By Bonnie Taub-Dix, RDN for everydayhealth.com
Have you ever had what I call a “Ratatouille moment?” You may have had one without realizing it, so let me explain what this is:
In the tender movie Ratatouille, a food critic sits down at a restaurant table and tastes a dish of ratatouille, a combination of eggplant, zucchini, tomatoes, bell peppers, and a blend of seasonings and spices. As soon as his fork hits his lips, he’s immediately transposed to his childhood. He traveled back to sitting at his mother’s table, filling himself with this comforting dish laced with bursting flavors and, of course, love.
For me, oatmeal brings a Ratatouille moment. When I was a young child, my dad worked a very early shift. He used to wake me up in the wee hours of the morning and welcome me to the table with a steamy bowl of oatmeal. I never knew or cared about what time it was, I only knew that it was dark outside and that I was going to be surrounded by a dish of warmth. To this day, when I’m stressed or I’m just in the mood for a hug from my plate, I know I can count on the comfort of this guilt-free food that somehow feels indulgent.
Breakfast With Benefits
Since October 29 is National Oatmeal Day, it’s a good time to point out that if you’re not eating oatmeal, here’s why you oat-to:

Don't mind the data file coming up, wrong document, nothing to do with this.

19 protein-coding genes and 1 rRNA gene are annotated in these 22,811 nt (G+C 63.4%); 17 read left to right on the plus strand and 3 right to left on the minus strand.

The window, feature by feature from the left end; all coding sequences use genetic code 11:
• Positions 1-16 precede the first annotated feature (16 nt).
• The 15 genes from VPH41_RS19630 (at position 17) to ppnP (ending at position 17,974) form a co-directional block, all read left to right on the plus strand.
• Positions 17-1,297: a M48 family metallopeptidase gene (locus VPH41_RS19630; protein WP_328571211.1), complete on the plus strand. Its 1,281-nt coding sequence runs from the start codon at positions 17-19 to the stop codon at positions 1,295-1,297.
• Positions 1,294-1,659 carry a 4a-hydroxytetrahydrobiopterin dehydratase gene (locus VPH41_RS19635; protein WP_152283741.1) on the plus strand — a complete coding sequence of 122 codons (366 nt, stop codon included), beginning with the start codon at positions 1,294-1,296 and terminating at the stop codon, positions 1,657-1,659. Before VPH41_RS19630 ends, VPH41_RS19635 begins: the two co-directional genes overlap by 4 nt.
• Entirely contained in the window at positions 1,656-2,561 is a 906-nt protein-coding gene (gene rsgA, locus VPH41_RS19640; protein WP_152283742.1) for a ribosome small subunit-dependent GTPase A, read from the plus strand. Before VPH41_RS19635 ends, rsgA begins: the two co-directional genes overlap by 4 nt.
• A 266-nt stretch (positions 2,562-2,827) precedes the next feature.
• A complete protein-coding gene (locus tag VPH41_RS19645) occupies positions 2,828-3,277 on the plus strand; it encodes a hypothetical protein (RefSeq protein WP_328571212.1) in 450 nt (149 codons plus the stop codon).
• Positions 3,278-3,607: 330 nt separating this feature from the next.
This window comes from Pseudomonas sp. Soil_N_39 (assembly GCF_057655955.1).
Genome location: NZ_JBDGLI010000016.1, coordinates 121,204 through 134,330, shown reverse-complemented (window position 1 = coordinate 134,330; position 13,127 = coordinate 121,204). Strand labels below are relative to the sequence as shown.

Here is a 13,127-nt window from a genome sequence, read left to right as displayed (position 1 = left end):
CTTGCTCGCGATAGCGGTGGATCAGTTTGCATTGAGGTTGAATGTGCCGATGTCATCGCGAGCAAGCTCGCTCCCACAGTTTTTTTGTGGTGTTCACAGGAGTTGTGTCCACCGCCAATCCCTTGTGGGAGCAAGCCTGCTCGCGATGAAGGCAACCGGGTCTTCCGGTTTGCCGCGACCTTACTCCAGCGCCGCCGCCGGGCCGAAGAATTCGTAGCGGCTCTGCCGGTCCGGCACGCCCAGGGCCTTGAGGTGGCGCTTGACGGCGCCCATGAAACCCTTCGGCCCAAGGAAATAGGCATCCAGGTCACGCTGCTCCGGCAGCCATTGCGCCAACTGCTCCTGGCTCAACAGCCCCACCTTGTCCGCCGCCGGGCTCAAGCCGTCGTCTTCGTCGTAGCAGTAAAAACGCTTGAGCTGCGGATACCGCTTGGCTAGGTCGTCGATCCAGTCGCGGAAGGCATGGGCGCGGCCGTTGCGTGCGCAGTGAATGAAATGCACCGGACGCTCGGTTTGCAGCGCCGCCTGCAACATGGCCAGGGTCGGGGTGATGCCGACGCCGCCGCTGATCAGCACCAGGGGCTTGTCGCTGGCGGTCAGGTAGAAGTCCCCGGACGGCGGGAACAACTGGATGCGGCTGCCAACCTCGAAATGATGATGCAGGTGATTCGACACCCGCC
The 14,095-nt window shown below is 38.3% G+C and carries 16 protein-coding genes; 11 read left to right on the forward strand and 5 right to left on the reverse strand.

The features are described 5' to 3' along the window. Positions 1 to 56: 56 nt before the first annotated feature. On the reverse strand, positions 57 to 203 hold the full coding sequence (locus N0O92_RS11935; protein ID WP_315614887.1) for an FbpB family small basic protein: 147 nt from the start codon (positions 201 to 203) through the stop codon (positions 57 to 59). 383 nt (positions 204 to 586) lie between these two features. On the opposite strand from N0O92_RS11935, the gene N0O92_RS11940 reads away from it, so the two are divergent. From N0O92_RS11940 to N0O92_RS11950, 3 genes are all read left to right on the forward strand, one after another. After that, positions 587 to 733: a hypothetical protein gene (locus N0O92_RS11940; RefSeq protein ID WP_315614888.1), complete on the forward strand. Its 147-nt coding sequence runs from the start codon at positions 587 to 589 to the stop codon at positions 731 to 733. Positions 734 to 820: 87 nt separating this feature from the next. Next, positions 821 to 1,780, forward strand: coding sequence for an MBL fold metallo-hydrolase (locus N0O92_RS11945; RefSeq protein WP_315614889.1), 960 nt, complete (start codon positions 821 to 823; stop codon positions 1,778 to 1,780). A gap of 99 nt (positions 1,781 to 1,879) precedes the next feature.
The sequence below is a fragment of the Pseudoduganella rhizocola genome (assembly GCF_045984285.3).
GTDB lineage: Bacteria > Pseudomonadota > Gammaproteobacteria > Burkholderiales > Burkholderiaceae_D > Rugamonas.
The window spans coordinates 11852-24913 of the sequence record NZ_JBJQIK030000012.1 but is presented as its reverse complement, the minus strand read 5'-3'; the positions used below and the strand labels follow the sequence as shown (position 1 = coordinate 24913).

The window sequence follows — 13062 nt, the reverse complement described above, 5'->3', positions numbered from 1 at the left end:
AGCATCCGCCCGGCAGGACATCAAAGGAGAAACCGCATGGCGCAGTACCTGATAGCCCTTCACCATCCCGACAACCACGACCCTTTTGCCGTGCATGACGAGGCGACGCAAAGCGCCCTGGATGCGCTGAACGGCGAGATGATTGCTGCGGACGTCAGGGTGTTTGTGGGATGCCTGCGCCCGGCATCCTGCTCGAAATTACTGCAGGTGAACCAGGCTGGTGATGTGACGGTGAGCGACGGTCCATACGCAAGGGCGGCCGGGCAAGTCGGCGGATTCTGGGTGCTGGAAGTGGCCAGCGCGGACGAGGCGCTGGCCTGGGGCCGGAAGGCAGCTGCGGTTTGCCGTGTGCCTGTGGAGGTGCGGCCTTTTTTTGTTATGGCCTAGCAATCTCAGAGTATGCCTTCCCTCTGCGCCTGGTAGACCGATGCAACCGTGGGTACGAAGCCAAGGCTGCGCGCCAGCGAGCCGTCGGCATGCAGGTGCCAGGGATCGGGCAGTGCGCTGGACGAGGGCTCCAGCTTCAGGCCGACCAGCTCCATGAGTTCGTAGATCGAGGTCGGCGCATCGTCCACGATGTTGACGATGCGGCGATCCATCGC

Oats contain both soluble and insoluble fiber. Soluble fibers form a viscous gel that helps to lower cholesterol and stabilize blood glucose levels. The insoluble fiber in oats helps provide a “moving” experience by curtailing constipation and improving intestinal health. What a delicious way to make your heart and colon smile.
Oats make an easy, balanced breakfast. One cup of cooked oatmeal contains about 150 calories, four grams of fiber (about half soluble and half insoluble), and six grams of protein. To boost protein further, my favorite way to eat oatmeal is with a swirl of almond butter nestled within. This powerful combo will keep you away from that mid-morning visit to the vending machine.
Oats provide important minerals. Nutrient-rich oatmeal contains thiamin, magnesium, phosphorus, zinc, manganese, selenium, and iron.
Oats are naturally gluten-free, but check with manufacturers to ensure that their products are not made using the same equipment as other potentially contaminating grains. (Always purchase gluten-free products from reputable companies and read food labels carefully.)
Oats could help you control your weight by keeping you feeling fuller longer. Sadly, carbs are often shunned and feared by those looking to drop a few pounds, yet choosing whole grains could squash hunger and simultaneously provide that pleasant “ahhhh” feeling carb-lovers crave. But, as with any other food, be mindful of portion sizes.
Foods that bring back comforting memories are precious and should be savored slowly. But proceed with caution when it comes to what I call “Ratatouille impersonators.” Those are foods that remind you of a past experience, but taste nothing like the original dish. For example, let’s say you noticed an apple strudel in a box on the supermarket shelf and it made you remember the way your grandmother baked this recipe. If you purchased it, tasted it, and it didn’t taste like grandma’s … then hopefully, you ditched it! These impostors usually come with a side of angst, leading to discomfort instead of comfort.
What food gives you a “Ratatouille moment?” Tell me on Twitter @eatsmartbd.